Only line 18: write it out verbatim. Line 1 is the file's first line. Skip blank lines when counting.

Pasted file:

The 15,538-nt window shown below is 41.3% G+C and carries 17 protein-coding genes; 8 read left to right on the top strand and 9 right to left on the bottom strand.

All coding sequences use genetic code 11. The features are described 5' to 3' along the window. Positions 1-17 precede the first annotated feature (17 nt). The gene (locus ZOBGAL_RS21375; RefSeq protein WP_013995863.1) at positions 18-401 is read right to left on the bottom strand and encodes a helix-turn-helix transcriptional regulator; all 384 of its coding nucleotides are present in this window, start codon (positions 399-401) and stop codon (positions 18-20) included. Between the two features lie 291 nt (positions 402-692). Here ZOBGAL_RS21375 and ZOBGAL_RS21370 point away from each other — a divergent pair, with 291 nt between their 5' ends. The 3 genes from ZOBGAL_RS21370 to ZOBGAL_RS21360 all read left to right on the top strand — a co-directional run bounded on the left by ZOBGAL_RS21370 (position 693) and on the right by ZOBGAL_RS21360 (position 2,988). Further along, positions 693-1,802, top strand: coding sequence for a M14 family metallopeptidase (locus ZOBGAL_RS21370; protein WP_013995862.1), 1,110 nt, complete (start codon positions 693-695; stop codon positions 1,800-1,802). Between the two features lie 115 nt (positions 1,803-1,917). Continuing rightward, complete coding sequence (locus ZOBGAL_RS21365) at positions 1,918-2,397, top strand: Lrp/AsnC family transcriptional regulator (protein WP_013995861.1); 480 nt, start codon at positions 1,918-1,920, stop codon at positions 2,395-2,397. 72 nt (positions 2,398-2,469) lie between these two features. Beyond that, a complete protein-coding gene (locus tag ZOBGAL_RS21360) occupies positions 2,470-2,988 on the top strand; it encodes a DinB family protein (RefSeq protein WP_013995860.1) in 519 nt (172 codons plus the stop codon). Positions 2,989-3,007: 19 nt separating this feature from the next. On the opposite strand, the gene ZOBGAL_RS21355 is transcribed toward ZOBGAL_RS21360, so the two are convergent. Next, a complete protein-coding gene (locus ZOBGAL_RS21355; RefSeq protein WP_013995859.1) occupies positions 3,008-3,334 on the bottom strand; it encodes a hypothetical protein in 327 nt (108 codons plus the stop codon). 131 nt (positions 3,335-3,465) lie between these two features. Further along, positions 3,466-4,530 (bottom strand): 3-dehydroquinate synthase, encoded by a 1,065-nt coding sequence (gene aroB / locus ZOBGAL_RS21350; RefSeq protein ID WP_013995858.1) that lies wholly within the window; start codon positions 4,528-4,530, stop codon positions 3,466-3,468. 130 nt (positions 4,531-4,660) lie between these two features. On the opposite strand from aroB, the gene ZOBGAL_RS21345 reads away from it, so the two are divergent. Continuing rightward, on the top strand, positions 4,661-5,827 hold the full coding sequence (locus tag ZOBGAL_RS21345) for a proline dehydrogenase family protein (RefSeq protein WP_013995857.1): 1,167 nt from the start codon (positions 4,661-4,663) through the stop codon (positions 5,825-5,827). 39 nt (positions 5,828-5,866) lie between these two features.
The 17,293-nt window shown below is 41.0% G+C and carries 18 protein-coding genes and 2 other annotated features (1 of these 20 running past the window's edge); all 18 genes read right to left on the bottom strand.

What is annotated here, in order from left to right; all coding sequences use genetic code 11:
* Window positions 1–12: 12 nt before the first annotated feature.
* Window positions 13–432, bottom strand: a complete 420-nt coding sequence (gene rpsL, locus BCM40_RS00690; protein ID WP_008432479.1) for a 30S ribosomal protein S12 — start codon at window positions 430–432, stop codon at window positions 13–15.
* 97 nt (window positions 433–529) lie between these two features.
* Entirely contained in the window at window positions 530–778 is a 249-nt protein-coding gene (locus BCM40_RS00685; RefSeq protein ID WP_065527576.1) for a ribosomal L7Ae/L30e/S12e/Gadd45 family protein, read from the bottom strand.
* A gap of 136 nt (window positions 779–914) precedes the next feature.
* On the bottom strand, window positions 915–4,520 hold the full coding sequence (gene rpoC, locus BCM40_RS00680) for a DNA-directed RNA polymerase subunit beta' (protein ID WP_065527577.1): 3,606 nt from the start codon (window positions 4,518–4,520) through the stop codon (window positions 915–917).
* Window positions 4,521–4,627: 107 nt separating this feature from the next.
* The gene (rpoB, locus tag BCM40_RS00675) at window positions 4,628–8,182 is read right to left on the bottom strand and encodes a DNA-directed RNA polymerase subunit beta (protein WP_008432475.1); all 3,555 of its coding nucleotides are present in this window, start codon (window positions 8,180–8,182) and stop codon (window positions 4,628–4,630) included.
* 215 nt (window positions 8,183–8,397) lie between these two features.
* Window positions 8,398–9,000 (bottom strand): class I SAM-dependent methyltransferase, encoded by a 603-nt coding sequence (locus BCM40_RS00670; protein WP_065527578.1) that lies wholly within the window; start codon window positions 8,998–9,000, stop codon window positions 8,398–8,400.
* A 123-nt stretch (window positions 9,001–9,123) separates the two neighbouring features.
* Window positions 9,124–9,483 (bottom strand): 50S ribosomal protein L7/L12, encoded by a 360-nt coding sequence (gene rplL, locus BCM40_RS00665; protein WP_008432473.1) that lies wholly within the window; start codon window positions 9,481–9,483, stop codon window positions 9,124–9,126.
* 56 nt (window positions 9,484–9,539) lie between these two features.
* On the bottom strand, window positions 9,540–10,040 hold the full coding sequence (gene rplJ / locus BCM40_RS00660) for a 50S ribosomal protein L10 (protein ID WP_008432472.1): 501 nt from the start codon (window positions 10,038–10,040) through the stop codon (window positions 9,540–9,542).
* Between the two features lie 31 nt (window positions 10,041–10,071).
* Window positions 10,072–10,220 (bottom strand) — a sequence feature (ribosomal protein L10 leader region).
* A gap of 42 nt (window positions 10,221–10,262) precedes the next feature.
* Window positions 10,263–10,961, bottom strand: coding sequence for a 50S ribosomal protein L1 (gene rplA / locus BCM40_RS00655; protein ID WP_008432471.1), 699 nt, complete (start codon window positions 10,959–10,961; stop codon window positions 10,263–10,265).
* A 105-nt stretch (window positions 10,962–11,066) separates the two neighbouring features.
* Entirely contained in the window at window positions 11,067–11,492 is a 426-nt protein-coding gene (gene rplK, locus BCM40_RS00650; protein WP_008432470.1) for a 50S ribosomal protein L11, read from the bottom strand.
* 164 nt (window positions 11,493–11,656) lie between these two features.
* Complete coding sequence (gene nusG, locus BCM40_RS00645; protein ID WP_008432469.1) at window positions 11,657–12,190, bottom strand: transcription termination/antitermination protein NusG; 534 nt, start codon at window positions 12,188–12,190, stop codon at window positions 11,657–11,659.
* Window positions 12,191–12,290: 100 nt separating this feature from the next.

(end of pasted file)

* On the bottom strand, window positions 9,540–10,040 hold the full coding sequence (gene rplJ / locus BCM40_RS00660) for a 50S ribosomal protein L10 (protein ID WP_008432472.1): 501 nt from the start codon (window positions 10,038–10,040) through the stop codon (window positions 9,540–9,542).